It seems like everyone today has dry eyes. But how dry are your eyes? And when are dry eyes more than just a nuisance?
There are roughly 30 million people in the United States and over 300 million worldwide who are diagnosed with dry eye. In the dry, desert climate of Las Vegas and Southern Nevada, it is also very common. Most patients that see Dr. Jack Abrams and the team at Abrams Eye Institute have learned to live with eye discomfort and have become dependent on drops or other treatment methods that only offer temporary relief.
Dr. Abrams and his team have created the AEI Dry Eye Center of Excellence to help people find Dry Eye relief.
Symptoms of Dry Eye
Some of the common symptoms of dry eye include sensitivity to light, blurred vision, a burning sensation, or discomfort. It can also result in a lack of or an excess of tear production. Tears are necessary for your overall eye health.
The most common form of Dry Eye is Evaporative Dry Eye, which affects 9 out of 10 (86%) Dry Eye cases. This form results from a shortage of oil in your tears caused by a blockage in your eyelid (Meibomian) glands, leading tears to evaporate faster than normal. This lack of tear oil is often referred to as Meibomian Gland Dysfunction (MGD).
Blocked glands and slowed oil production can cause discomfort, fluctuating vision, reduced contact lens comfort, and the potential for worse symptoms following ocular surgery. If left untreated, meibomian gland blockage causes structural damage and gland loss. Once glands are lost, there is no known way to regenerate the glands.
Causes and Triggers for Dry Eye Symptoms
There are many factors that can increase the likelihood of developing dry eye symptoms.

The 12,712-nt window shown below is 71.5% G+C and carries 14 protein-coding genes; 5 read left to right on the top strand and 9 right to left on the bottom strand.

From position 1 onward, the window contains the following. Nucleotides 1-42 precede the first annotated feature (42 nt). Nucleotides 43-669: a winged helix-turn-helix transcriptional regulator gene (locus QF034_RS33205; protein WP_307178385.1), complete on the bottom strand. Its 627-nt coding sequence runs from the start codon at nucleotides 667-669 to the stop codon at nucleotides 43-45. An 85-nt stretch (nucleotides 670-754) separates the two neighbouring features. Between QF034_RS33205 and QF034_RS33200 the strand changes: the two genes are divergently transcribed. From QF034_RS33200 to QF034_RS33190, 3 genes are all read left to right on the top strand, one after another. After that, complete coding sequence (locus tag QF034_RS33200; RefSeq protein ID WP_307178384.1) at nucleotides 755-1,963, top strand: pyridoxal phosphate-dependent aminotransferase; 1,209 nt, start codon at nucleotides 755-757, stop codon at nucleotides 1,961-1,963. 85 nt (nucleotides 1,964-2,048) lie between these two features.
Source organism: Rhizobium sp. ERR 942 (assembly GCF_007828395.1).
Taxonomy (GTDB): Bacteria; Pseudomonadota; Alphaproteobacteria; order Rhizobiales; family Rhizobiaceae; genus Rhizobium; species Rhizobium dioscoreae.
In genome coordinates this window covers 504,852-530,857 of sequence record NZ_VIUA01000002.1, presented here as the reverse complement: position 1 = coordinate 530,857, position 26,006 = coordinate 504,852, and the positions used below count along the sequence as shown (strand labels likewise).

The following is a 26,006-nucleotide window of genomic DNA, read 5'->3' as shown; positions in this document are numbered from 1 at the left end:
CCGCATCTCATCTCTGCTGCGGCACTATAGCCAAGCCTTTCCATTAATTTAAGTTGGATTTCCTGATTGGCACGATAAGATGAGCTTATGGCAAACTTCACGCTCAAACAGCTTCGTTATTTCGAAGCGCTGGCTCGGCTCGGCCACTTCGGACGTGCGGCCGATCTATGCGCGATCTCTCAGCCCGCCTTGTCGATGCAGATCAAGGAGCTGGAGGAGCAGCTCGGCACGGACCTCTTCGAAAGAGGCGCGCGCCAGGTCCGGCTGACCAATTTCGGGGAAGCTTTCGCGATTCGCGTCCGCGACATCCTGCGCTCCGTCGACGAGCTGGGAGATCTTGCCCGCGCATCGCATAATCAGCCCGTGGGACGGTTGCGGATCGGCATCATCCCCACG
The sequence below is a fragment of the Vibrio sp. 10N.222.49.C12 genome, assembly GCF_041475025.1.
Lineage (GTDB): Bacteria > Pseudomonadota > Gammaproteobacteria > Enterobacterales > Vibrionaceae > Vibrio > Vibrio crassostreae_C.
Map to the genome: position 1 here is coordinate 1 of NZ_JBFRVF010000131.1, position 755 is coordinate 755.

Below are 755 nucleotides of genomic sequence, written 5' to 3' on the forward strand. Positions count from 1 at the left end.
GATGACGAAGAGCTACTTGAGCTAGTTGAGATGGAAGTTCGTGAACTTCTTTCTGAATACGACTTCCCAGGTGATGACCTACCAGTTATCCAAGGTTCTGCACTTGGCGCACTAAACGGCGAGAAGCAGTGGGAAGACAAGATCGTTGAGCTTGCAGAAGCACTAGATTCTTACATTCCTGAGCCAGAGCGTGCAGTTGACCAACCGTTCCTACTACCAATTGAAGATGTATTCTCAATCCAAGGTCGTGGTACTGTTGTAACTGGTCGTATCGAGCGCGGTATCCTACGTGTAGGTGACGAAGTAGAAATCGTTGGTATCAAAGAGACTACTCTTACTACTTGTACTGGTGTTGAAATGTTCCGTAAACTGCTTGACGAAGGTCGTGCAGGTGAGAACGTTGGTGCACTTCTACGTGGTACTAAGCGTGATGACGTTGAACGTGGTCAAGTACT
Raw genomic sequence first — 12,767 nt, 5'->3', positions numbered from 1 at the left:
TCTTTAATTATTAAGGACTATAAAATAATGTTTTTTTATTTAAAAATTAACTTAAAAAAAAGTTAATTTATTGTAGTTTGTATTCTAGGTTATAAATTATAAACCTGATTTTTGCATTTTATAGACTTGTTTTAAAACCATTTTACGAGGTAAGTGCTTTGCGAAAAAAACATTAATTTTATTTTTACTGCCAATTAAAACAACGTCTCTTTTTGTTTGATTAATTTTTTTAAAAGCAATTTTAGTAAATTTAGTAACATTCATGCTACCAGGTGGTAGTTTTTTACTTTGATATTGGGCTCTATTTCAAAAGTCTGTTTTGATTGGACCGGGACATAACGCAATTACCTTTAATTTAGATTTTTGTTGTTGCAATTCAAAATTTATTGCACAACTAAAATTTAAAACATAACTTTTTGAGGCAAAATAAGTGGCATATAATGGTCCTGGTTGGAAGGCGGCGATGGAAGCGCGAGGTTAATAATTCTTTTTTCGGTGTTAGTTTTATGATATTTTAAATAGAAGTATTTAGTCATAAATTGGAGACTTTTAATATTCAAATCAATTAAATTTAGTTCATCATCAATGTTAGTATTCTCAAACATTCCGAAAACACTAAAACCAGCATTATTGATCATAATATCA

- Lifestyle – Smoking, diet and activities that cause eyestrain can contribute to dry eye symptoms. For example, frequent use of computers and digital devices can cause evaporative stress by infrequent blinking. This inhibits the function of the meibomian glands, which can ultimately lead to permanent damage to the gland structure. Reading or watching TV for long periods of time without taking breaks has been proven to deter a healthy blink rate. If MGD is present, dry eye symptoms can increase.
- Infrequent or Incomplete Blinking – Blinking naturally activates the meibomian glands. A low blink rate or incomplete blinking can cause MGD and dry eye symptoms.
- Contact Lens Wear – The simple presence of a contact lens on the eye disrupts the tears, accelerates the progression of MGD, and aggravates dry eye symptoms.
- Eye Surgery – After eye surgery, the surface of the eye is compromised and dry eye symptoms can occur. Untreated MGD can exacerbate a compromised eye surface.
- Glaucoma and Medications – Over 40% of patients with Glaucoma have dry eye symptoms. Daily use of certain glaucoma medications can disrupt the tears, exacerbate MGD and worsen dry eye symptoms. Antihistamines, decongestants and blood pressure medications can also worsen dry eye symptoms.
- Climate and Environment – Conditions such as wind, smoke or dry climates are known to increase dry eye symptoms for those with MGD. Air-conditioning or dry heat can also contribute to eye discomfort indoors.
INTERVENTION AND PREVENTION
The Abrams Eye Institute team uses a series of evaluations to determine if you have MGD and to discover more about the causes of your Dry Eye symptoms to determine the best treatment option. This can include a LipiView® or Dynamic Meibomian Imaging (DMI) to provide an accurate image of your meibomian glands.
While it is essential to seek treatment from an eye care professional if you experience any symptoms of MGD or dry eye, you can also adopt simple lid hygiene practices. For the same reasons it is important to brush your teeth to prevent plaque build-up, you need to periodically clean your lids to ensure they are free from debris and excess oils that, over time, can clog the meibomian glands and lead to eye discomfort and MGD.
Lid hygiene may include:
- Eyelid scrubs for lids and lashes
- In-office debridement/scaling performed by an eye care professional
- Blink evaluation, training and exercises
Treatments for Dry Eye Relief